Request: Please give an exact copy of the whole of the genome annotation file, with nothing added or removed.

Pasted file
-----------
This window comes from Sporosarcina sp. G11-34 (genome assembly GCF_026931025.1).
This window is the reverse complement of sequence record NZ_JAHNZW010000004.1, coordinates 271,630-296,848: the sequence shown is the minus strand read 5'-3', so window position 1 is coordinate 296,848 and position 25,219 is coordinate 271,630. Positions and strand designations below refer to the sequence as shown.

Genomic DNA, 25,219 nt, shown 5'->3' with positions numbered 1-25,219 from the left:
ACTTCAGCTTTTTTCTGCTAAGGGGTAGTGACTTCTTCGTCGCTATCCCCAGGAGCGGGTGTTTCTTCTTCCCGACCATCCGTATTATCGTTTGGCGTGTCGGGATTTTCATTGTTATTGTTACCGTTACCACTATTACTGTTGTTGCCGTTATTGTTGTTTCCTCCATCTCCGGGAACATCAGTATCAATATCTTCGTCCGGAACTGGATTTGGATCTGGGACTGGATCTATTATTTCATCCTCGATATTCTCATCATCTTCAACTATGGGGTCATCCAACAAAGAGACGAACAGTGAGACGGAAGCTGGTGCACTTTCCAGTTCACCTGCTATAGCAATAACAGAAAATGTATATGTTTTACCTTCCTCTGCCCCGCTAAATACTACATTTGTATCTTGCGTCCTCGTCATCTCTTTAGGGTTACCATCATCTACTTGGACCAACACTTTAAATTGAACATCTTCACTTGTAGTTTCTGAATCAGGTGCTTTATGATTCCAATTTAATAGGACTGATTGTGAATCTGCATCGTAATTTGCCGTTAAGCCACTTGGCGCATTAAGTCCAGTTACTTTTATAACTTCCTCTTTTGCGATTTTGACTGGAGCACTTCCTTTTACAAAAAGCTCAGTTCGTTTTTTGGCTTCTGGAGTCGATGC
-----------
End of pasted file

This window comes from Sporosarcina sp. G11-34 (genome assembly GCF_026931025.1).
This window is the reverse complement of sequence record NZ_JAHNZW010000004.1, coordinates 271,630-296,848: the sequence shown is the minus strand read 5'-3', so window position 1 is coordinate 296,848 and position 25,219 is coordinate 271,630. Positions and strand designations below refer to the sequence as shown.

Genomic DNA, 25,219 nt, shown 5'->3' with positions numbered 1-25,219 from the left:
ACTTCAGCTTTTTTCTGCTAAGGGGTAGTGACTTCTTCGTCGCTATCCCCAGGAGCGGGTGTTTCTTCTTCCCGACCATCCGTATTATCGTTTGGCGTGTCGGGATTTTCATTGTTATTGTTACCGTTACCACTATTACTGTTGTTGCCGTTATTGTTGTTTCCTCCATCTCCGGGAACATCAGTATCAATATCTTCGTCCGGAACTGGATTTGGATCTGGGACTGGATCTATTATTTCATCCTCGATATTCTCATCATCTTCAACTATGGGGTCATCCAACAAAGAGACGAACAGTGAGACGGAAGCTGGTGCACTTTCCAGTTCACCTGCTATAGCAATAACAGAAAATGTATATGTTTTACCTTCCTCTGCCCCGCTAAATACTACATTTGTATCTTGCGTCCTCGTCATCTCTTTAGGGTTACCATCATCTACTTGGACCAACACTTTAAATTGAACATCTTCACTTGTAGTTTCTGAATCAGGTGCTTTATGATTCCAATTTAATAGGACTGATTGTGAATCTGCATCGTAATTTGCCGTTAAGCCACTTGGCGCATTAAGTCCAGTTACTTTTATAACTTCCTCTTTTGCGATTTTGACTGGAGCACTTCCTTTTACAAAAAGCTCAGTTCGTTTTTTGGCTTCTGGAGTCGATGC